The one element that may go under the radar after Jonathan Quick and the Los Angeles Kings won the Stanley Cup is that the netminder may be the most underpaid winner of so much hockey hardware.
At the beginning of the season Puck Money names the most valuable players in the league by the amount of money they are paid. Our methodology normalizes the players’ stats and compensates if they are playing on a top or bottom team.
Quick led the league during the regular season with 10 shutouts along with a 1.95 goals against average and was a major force in the Kings’ playoff run. In addition to winning to a Cup ring and the Conn Smythe Trophy for the best player in the playoffs, he is also the leading candidate for the Vezina Trophy, awarded to the league’s best goalie.
All that for a measly US$1.9 million a year.
Now, $1.9 million may sound quite enough to you but not when you compare it with Quick’s peers. Veteran Martin Brodeur, who faced Quick in the finals, made $5.2 million while Roberto Luongo of the Vancouver Canucks, whom Quick vanquished in the first round, made $10 million. Also bearing mention in the performance versus pay category is Miikka Kiprusoff ($7.75M), Ryan Miller ($6.2M) and Niklas Bäckström ($6.0M), none of whose teams made the playoffs at all.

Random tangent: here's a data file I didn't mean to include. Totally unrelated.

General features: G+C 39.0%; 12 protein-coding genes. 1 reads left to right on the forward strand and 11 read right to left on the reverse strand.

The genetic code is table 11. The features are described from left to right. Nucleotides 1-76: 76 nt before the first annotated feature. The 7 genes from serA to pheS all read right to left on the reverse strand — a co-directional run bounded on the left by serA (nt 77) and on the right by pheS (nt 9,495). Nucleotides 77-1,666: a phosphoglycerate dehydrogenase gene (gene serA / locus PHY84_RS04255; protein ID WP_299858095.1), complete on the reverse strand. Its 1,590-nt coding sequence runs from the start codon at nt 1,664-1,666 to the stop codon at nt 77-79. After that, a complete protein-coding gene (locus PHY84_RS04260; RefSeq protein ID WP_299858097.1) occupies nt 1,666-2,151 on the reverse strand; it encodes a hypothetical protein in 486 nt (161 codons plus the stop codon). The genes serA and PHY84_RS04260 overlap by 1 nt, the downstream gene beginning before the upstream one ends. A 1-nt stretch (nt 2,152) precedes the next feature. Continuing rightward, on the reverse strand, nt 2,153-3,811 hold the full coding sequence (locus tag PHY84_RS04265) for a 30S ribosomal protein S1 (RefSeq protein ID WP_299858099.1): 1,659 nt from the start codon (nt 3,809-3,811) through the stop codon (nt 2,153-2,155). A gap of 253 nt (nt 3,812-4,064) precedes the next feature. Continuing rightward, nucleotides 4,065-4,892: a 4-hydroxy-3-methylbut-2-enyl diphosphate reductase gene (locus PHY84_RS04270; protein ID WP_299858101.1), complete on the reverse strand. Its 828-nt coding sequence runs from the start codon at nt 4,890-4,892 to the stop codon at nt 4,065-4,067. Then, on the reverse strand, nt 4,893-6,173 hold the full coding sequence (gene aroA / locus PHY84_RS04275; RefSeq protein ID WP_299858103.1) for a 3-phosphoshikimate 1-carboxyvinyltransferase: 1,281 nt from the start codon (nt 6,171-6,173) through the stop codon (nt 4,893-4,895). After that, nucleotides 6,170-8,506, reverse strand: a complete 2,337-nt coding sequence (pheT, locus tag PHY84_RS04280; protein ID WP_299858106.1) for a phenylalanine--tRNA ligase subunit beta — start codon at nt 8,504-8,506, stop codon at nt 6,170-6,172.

Quick is only in his fourth year in the league. Like all salaries, his is determined by his years in the league, his past performance and the going rate for his position. While he was a highly promising goalie when he signed a three-year contract two years ago, few could have predicted his competitive drive that achieved a GAA of 1.41 in the playoffs.
Quick is in the final year of his contract but we suspect the Kings may wish to reward him earlier with a new contract that justifies his performance. Of course it’ll be much harder to be the most valuable NHL goalie for the dollar when your earnings more than double, which could easily happen to Quick.
Puck Money’s top pick among forwards had a similarly successful season but had a disappointing end in the playoffs. The Philadelphia Flyers’ Claude Giroux made almost the equivalent of the NHL’s minimum wage at the end of the 2010-11 season at $770,000 before being given a three-year contract at the beginning of this season for $3.75 million.
While Giroux was among the highest-scoring players in the league in both the regular season and the playoffs, he received a one-game suspension for a check to the head of Dainius Zubrus in game five against the New Jersey Devils. Without Giroux, the Flyers season came to an end quickly while the Devils eventually went on to the Stanley Cup finals.
One more Puck Money pick worth mentioning is Anze Kopitar who was selected centre on our best-value all-star team. He tied as top scorer in the playoffs along with teammate Dustin Brown.